Arlington officials remain stymied in their long push to rename the section of Jefferson Davis Highway running through the county — but you’d never know it by glancing at Google Maps.
The tech company’s virtual atlas now identifies Arlington’s section of Route 1 as “Richmond Highway,” dating back to at least Friday (Jan. 11). An ARLnow reader, who asked to remain anonymous, first noticed the switch.
That matches the new name Alexandria leaders picked for the road last year, stripping the Confederate president’s moniker from the highway. Arlington’s County Board is anxious to make a similar change, but a complex provision of state law currently bars it from doing so — Attorney General Mark Herring’s office issued an opinion clarifying that cities like Alexandria have the authority to change the names of state roads within their boundaries, but counties don’t.
Accordingly, signs around Crystal City and Pentagon City will still bear the “Jefferson Davis” name for the foreseeable future, but many people looking up the road online would never know it was there. Apple Maps users, however, will still see the Confederate president’s name on the highway, as of today (Tuesday).
The swap will surely come as good news for the Board, which recently urged state lawmakers to renew old efforts to pass a bill giving the county the power to change the name on its own. The impending arrival of Amazon in the neighborhood added some urgency to that push, given the company’s stated commitment to inclusivity and diversity and Davis’ connections to Virginia’s slaveholding past.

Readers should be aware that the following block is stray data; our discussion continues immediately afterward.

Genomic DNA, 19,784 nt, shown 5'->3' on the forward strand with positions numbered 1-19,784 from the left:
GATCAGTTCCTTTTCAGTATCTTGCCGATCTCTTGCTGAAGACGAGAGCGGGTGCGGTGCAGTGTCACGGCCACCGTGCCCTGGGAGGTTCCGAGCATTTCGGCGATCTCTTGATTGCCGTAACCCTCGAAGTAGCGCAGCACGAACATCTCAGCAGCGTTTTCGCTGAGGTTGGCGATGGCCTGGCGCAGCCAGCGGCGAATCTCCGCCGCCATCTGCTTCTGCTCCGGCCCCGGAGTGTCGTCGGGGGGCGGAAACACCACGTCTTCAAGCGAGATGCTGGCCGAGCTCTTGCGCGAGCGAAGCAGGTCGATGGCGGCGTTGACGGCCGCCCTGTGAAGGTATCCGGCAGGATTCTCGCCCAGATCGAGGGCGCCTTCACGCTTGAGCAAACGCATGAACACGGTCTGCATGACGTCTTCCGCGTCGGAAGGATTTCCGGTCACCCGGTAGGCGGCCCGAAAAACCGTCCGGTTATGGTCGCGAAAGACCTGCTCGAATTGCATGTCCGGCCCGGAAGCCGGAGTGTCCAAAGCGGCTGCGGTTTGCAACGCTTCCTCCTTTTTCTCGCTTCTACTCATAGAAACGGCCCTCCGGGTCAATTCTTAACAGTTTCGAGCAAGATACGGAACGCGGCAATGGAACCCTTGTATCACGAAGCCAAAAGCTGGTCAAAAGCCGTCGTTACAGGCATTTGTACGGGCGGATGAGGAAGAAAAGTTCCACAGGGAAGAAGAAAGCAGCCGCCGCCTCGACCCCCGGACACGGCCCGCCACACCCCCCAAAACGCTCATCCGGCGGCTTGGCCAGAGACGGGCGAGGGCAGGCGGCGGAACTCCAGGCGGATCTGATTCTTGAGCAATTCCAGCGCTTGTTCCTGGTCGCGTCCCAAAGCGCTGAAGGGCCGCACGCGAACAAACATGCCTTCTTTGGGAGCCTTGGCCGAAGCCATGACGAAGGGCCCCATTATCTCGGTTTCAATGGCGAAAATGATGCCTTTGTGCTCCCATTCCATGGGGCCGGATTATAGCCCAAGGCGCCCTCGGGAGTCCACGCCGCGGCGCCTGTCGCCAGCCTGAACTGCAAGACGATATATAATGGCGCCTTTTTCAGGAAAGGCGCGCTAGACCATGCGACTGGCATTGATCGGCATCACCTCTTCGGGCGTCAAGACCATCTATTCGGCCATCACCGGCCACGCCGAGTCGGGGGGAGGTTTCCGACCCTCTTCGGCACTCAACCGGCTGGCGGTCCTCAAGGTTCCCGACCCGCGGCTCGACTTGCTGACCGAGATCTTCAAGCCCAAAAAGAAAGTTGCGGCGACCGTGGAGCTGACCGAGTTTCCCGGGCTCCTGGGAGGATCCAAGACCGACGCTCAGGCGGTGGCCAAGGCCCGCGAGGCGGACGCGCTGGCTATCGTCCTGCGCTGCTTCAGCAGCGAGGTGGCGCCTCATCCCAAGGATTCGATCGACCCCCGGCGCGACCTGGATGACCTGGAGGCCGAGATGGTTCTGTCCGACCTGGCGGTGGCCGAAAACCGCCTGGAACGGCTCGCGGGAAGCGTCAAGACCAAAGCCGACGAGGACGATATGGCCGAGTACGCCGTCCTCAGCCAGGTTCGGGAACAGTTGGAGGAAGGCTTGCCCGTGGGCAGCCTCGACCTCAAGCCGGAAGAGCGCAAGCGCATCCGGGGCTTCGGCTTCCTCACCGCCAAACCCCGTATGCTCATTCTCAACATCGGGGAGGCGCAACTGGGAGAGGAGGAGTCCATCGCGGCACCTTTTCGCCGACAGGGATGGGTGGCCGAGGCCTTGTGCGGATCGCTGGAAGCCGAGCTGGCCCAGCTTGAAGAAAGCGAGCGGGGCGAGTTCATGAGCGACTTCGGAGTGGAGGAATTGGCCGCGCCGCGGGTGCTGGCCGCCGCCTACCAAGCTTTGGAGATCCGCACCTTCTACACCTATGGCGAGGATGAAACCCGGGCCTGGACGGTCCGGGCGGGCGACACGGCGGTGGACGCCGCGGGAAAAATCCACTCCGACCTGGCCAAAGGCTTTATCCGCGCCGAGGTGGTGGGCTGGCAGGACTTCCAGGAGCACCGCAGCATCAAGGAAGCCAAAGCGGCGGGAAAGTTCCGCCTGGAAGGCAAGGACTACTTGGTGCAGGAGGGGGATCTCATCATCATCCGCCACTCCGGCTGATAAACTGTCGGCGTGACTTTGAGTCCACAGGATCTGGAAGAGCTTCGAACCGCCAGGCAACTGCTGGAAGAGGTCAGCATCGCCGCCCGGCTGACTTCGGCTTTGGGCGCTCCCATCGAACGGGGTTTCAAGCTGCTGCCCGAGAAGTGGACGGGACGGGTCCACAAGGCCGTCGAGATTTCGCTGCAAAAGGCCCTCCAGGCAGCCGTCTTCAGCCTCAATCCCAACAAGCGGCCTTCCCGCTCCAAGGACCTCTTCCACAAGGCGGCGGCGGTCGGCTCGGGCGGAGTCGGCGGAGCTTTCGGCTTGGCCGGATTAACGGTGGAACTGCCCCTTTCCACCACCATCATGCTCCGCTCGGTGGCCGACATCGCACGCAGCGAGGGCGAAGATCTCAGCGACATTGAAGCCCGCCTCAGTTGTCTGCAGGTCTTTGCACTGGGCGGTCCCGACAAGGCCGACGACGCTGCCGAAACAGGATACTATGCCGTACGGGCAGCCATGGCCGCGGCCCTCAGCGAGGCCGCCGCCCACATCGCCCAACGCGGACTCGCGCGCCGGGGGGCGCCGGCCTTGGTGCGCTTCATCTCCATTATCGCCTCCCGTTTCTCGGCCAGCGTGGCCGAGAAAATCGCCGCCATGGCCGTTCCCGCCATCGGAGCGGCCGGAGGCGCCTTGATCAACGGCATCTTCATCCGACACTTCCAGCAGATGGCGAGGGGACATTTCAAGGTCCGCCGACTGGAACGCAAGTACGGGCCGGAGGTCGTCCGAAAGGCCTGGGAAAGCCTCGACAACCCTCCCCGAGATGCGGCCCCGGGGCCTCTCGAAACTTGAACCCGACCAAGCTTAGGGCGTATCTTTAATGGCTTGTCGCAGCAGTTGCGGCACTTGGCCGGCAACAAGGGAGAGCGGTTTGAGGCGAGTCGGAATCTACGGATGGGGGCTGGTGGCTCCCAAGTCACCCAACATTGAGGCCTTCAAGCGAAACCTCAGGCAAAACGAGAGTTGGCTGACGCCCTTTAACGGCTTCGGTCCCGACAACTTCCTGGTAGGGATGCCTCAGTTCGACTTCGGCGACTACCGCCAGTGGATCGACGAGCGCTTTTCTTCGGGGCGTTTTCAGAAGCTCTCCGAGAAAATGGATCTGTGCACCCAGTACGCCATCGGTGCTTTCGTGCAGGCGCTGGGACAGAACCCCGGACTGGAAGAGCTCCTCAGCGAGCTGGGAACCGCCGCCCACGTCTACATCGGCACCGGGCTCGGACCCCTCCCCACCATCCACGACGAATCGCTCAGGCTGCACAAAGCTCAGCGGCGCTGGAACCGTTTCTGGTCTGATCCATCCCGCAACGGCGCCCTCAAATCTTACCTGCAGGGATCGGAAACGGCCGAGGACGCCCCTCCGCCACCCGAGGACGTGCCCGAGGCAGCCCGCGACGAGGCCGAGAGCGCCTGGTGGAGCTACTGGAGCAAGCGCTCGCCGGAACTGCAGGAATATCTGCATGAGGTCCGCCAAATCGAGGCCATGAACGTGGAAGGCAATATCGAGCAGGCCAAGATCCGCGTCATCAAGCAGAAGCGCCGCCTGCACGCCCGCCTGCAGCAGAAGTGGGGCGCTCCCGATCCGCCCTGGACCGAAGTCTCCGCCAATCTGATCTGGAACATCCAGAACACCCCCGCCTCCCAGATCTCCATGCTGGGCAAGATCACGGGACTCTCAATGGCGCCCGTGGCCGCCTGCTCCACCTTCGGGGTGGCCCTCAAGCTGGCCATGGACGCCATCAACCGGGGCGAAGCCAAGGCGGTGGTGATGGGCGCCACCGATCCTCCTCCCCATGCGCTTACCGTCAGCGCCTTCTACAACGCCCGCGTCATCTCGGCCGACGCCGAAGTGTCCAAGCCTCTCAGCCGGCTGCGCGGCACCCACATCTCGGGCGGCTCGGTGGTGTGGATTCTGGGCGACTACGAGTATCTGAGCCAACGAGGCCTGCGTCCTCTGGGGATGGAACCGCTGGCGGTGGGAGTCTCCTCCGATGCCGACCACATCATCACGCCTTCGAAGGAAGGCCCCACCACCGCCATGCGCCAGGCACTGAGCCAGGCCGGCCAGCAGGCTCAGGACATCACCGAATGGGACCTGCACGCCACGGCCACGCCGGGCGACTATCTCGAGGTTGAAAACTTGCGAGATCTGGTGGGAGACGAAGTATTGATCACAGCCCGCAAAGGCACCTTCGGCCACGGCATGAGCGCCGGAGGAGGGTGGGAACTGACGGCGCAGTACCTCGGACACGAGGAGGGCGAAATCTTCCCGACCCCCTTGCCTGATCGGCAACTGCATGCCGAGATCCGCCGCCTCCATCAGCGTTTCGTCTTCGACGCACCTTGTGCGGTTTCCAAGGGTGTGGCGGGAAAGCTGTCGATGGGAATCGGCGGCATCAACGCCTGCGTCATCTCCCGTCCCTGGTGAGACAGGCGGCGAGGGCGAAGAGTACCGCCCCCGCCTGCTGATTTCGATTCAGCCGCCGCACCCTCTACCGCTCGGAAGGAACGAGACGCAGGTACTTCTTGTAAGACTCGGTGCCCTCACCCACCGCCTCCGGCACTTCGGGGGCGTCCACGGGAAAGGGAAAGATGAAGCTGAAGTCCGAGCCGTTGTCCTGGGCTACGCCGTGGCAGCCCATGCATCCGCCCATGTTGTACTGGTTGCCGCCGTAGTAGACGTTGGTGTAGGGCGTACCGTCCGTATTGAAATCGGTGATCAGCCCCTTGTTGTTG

But Arlington legislators say they likely won’t raise the issue in this year’s new General Assembly session.
Sen. Adam Ebbin (D-30th District) initially signaled that he could be willing to back legislation on the matter this time around if the local business community, or perhaps some Republicans, came on board with the issue. But without that backing, he’d rather wait to see if Democrats can seize control of the legislature in this fall’s elections first.
“It might not be the best year to push forward on that,” Ebbin told ARLnow. “We’re looking into the best strategies for 2020, to see if we go ahead with allowing them to name contiguous roads the same as in adjacent localities. That’s probably the most palatable case we can make to others that have strongly held beliefs on this.”
On the House of Delegates side of things, Del. Rip Sullivan (D-48th District) added that he doesn’t plan to introduce any bill on the subject and that “I don’t know that any of my colleagues will either.”
So far, his prediction has proven to be correct — as of Tuesday, no legislation on the topic has been filed down in Richmond.
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